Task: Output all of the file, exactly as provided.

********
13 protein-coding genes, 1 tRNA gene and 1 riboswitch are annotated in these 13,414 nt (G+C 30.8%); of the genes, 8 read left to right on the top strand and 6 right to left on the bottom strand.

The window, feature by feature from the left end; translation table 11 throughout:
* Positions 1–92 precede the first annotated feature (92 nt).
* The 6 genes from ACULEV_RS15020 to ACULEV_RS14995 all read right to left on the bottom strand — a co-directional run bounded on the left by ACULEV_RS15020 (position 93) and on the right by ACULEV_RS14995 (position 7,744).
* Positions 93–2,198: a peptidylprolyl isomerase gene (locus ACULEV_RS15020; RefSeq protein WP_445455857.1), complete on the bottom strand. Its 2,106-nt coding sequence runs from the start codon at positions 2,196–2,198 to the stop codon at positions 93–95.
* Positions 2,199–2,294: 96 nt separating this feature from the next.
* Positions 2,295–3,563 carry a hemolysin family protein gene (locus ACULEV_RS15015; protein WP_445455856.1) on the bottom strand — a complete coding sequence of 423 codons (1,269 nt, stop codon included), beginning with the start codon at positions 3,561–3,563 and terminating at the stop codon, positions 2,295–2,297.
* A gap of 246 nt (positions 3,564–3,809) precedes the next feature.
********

13 protein-coding genes, 1 tRNA gene and 1 riboswitch are annotated in these 13,414 nt (G+C 30.8%); of the genes, 8 read left to right on the top strand and 6 right to left on the bottom strand.

The window, feature by feature from the left end; translation table 11 throughout:
* Positions 1–92 precede the first annotated feature (92 nt).
* The 6 genes from ACULEV_RS15020 to ACULEV_RS14995 all read right to left on the bottom strand — a co-directional run bounded on the left by ACULEV_RS15020 (position 93) and on the right by ACULEV_RS14995 (position 7,744).
* Positions 93–2,198: a peptidylprolyl isomerase gene (locus ACULEV_RS15020; RefSeq protein WP_445455857.1), complete on the bottom strand. Its 2,106-nt coding sequence runs from the start codon at positions 2,196–2,198 to the stop codon at positions 93–95.
* Positions 2,199–2,294: 96 nt separating this feature from the next.
* Positions 2,295–3,563 carry a hemolysin family protein gene (locus ACULEV_RS15015; protein WP_445455856.1) on the bottom strand — a complete coding sequence of 423 codons (1,269 nt, stop codon included), beginning with the start codon at positions 3,561–3,563 and terminating at the stop codon, positions 2,295–2,297.
* A gap of 246 nt (positions 3,564–3,809) precedes the next feature.